If you don't get chills from the ASMR audio experience of Tingle Monsters, then you'll definitely get them from the looming tension and sheer overwhelming sexist dread that oozes throughout this ten-minute short film (especially in the expertly-created comments section that helps to drive the plot). It is weirdly kind of relaxing, until it's absolutely not. Here's the official synopsis:
An ASMR vlogger with a devoted fan base returns from an extended absence with a livestream that spirals out of control.
Writer/director/actress Alexandra Serio had this to say as well:
I was compelled to make "Tingle Monsters" because I believe that violence against women truly starts with words. With this in mind, I designed the film's unconventional viewing experience to feel like a real ASMR livestream.
Shot in screenlife format with no extra score or sound design, the film is designed to transport viewers into a scenario they are already familiar with—the harassment of women on the internet—ultimately inviting the audience to examine the link between what we say and think about women affects their real-world treatment.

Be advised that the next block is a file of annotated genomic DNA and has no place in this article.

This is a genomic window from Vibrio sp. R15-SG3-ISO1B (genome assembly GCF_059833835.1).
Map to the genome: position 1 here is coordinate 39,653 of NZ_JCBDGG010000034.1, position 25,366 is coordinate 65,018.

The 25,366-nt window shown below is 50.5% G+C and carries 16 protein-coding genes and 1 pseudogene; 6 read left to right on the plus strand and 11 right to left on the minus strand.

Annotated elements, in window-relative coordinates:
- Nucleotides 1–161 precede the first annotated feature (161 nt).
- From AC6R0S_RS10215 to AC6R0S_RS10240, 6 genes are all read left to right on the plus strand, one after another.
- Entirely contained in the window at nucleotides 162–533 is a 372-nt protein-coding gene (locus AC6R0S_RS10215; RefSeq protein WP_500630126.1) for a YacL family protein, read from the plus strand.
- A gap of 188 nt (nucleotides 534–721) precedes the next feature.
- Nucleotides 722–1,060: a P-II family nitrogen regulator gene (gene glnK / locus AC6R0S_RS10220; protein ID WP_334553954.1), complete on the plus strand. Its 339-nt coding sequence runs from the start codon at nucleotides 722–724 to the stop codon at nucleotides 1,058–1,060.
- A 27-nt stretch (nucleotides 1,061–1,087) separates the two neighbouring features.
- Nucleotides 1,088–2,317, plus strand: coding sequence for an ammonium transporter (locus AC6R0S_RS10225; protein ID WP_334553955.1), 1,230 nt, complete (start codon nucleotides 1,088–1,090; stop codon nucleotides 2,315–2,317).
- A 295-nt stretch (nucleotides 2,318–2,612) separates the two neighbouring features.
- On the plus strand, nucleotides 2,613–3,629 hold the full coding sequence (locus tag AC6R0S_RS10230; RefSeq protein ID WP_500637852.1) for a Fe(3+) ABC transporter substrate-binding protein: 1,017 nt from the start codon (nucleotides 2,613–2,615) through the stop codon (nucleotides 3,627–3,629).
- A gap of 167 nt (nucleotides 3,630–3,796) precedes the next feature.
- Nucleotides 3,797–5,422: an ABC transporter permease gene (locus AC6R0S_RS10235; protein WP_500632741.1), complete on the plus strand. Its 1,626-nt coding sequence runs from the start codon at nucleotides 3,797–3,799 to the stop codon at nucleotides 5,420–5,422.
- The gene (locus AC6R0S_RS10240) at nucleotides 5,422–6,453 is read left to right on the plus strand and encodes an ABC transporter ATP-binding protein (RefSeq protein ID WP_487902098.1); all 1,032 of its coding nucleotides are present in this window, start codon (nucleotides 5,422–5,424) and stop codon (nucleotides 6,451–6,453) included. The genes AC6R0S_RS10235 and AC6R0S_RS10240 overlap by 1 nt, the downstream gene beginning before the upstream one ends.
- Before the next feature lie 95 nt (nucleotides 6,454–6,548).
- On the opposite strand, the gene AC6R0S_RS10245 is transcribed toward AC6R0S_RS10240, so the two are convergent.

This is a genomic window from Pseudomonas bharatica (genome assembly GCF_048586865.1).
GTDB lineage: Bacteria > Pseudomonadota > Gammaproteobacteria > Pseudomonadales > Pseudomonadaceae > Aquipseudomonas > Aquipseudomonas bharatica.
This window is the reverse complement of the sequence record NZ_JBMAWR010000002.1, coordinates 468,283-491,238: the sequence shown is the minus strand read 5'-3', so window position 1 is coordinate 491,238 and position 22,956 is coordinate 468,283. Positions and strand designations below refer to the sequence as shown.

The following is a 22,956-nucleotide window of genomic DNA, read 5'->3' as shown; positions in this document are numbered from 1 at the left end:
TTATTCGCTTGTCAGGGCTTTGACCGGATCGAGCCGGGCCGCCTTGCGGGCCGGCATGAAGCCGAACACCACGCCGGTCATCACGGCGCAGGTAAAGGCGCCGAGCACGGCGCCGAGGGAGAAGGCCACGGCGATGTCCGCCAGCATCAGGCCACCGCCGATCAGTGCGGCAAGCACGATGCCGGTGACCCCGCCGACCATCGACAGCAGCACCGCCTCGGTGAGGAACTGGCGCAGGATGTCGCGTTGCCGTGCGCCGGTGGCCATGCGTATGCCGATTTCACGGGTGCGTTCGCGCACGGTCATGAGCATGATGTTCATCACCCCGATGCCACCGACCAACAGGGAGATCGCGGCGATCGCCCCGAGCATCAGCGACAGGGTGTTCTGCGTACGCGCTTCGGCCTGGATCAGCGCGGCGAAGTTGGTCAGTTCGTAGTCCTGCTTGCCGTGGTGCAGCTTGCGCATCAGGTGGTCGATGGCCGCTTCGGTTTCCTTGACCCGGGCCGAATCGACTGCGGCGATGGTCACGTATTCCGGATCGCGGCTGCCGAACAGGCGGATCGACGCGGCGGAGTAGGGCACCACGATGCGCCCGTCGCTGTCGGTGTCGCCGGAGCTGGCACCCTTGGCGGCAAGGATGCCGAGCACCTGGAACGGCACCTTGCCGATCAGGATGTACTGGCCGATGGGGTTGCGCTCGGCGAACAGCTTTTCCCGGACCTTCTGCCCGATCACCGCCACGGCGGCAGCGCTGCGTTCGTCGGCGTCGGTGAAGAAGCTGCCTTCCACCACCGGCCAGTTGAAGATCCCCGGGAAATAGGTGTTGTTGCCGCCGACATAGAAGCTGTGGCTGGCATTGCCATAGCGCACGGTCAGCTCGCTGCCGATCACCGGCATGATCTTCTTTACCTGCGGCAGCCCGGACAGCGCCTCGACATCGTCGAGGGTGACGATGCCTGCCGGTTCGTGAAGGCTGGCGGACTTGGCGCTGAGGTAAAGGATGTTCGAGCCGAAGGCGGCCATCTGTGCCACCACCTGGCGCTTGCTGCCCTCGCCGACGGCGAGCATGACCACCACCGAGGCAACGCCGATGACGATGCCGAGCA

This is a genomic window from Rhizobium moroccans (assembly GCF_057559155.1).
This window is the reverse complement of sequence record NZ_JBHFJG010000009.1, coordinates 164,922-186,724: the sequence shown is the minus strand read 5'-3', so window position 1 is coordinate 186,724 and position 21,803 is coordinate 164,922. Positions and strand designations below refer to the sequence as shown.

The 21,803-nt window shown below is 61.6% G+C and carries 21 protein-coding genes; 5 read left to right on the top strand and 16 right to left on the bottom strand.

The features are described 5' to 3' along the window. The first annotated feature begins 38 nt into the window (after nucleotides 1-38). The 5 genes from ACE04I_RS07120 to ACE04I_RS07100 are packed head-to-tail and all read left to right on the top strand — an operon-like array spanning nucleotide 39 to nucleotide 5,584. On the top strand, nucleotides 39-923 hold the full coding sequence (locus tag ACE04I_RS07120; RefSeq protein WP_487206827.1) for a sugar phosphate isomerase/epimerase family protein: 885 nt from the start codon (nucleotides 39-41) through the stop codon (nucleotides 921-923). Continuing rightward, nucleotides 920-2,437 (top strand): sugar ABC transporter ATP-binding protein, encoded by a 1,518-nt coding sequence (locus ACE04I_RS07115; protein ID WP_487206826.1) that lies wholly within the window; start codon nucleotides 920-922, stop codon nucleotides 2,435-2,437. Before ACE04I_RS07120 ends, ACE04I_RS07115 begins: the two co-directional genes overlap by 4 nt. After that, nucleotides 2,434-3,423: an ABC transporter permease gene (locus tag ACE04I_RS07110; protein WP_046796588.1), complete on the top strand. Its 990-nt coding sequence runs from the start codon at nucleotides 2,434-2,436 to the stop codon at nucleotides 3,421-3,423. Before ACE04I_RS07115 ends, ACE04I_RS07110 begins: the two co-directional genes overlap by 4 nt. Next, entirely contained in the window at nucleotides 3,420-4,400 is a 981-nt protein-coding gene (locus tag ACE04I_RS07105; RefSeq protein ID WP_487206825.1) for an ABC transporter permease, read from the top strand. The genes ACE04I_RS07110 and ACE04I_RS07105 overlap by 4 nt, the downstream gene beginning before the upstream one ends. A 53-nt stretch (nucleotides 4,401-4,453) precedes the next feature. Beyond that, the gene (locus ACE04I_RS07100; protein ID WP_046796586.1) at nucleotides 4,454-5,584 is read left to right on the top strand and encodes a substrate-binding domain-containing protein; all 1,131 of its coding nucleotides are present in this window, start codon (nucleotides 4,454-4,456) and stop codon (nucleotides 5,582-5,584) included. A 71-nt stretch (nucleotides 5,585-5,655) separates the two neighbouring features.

I firmly believe that through gender parity and telling women-driven narratives we can begin to change the world. But we must start by taking a sobering look at where we currently are. Tingle Monsters aims to do that.
Serio also did a great interview with Paste, offering a behind-the-scenes perspective on this creepy little capsule of awful internet intersections.
The movie is only ten-minutes long, and definitely unsettling. I haven't much followed the ASMR phenomenon, but Serio uses the genre conventions deftly here to create a creeping experience that — I suspect — accurately reflects the horrors that often accompany simply being a woman on the Internet.